Throughout the week, NASA TV and the agency's YouTube channels have featured content promoting the film and tying it to NASA's real-world Mars exploration research.
Click the arrow to watch the October 1 event at Kennedy Space Center. Video source: NASA YouTube channel.
Bloomberg News noted that “NASA is working to maximize the return on its collaboration with the production.” Among the events, Kennedy Space Center hosted a 90-minute long presentation linking The Martian to NASA's Mars human spaceflight plans. Astronauts Bob Cabana and Nicole Stott joined the film's cast members Mackenzie Davis and Chiwetel Ejiofor on the dais.
Andy Weir's tale gets generally high marks for technical accuracy, showing what technology will be required for NASA to seriously attempt a human expedition to the Mars surface.
But NASA's budget nowhere nears the cost for such an endeavor, which may be the film's greatest conceit.
In late July 2014, NASA's former Goddard Space Flight Center director Tom Young criticized NASA's claims that it was going to place humans on Mars in the 2030s. Young said, “We are collectively perpetuating a fraud” by pretending the program on paper is executable for the available funding.
The Martian was written by Weir at the end of the last decade, when NASA's commercial crew program was on paper but unfunded. In the five years since, the NewSpace movement has begun in earnest. Billionaire entrepreneurs such as Elon Musk, Bob Bigelow and Jeff Bezos are investing in 21st Century technology they hope will create a competitive space industry that will lower the cost of access to space. The habitat occupied by Damon's character in the film could very well be a technological descendant of the Bigelow Aerospace expandable habitats — and those are based on NASA's TransHab research in the late 1990s.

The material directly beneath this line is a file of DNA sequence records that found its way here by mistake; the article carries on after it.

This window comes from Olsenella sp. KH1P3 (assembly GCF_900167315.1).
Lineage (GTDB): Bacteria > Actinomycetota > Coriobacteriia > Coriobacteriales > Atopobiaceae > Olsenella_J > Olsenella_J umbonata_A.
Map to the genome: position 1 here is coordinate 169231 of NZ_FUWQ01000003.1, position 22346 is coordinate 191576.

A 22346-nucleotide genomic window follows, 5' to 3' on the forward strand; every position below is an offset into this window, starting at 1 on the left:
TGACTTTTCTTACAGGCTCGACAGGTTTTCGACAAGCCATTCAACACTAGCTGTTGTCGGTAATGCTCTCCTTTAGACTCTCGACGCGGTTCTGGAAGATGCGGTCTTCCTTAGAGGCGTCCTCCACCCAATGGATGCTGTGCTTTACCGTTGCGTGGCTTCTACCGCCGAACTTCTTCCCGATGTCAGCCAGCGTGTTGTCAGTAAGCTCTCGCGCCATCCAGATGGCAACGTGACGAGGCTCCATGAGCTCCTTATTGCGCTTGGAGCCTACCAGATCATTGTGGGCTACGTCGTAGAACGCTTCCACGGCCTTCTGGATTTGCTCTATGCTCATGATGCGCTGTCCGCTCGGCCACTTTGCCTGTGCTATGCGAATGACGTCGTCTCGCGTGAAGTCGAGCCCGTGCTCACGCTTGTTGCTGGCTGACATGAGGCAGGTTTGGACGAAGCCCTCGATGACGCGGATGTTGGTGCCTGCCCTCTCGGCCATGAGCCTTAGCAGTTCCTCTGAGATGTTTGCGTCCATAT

A Bigelow Aerospace model depicting a hypothetical Mars outpost based on its habitat technology. Image source: NASASpaceflight.com.
Speaking yesterday at the Geekwire Summit in Seattle, former NASA deputy administrator Lori Garver said that the most practical way to send people to Mars “would be to get those costs down, to build things that we can afford to fly. … I think we’ve seen with some of the newer companies, that when you allow competition, you drive the cost down, you drive the time scale down.”
My view is, there’s a role for government in the investment and the research, and then there’s a role when the private sector and the markets take over. Is exploring Mars with people a government type of program? Likely. The first few times for sure. But how you get there doesn’t have to be just a government-funded program.
The government takes a very long time to innovate. The plan they are on now would use engines that were developed in the 1970s. Sixty years later, I just don’t think that’s our best way to go to Mars.
The Martian might be a box office blockbuster and win a bucket of awards, but it's unlikely to convince Congress to properly fund a Mars expedition. Part of the problem, as I've written ad nauseam, is that the congressional space authorization and appropriation committees are dominated by politicians whose sole interest is to funnel tax dollars into their states and districts through NASA space centers and their contractors. Innovation through private sector competition doesn't get them re-elected.
Maybe someone can come up with a movie script that shows how to survive that inhospitable environment.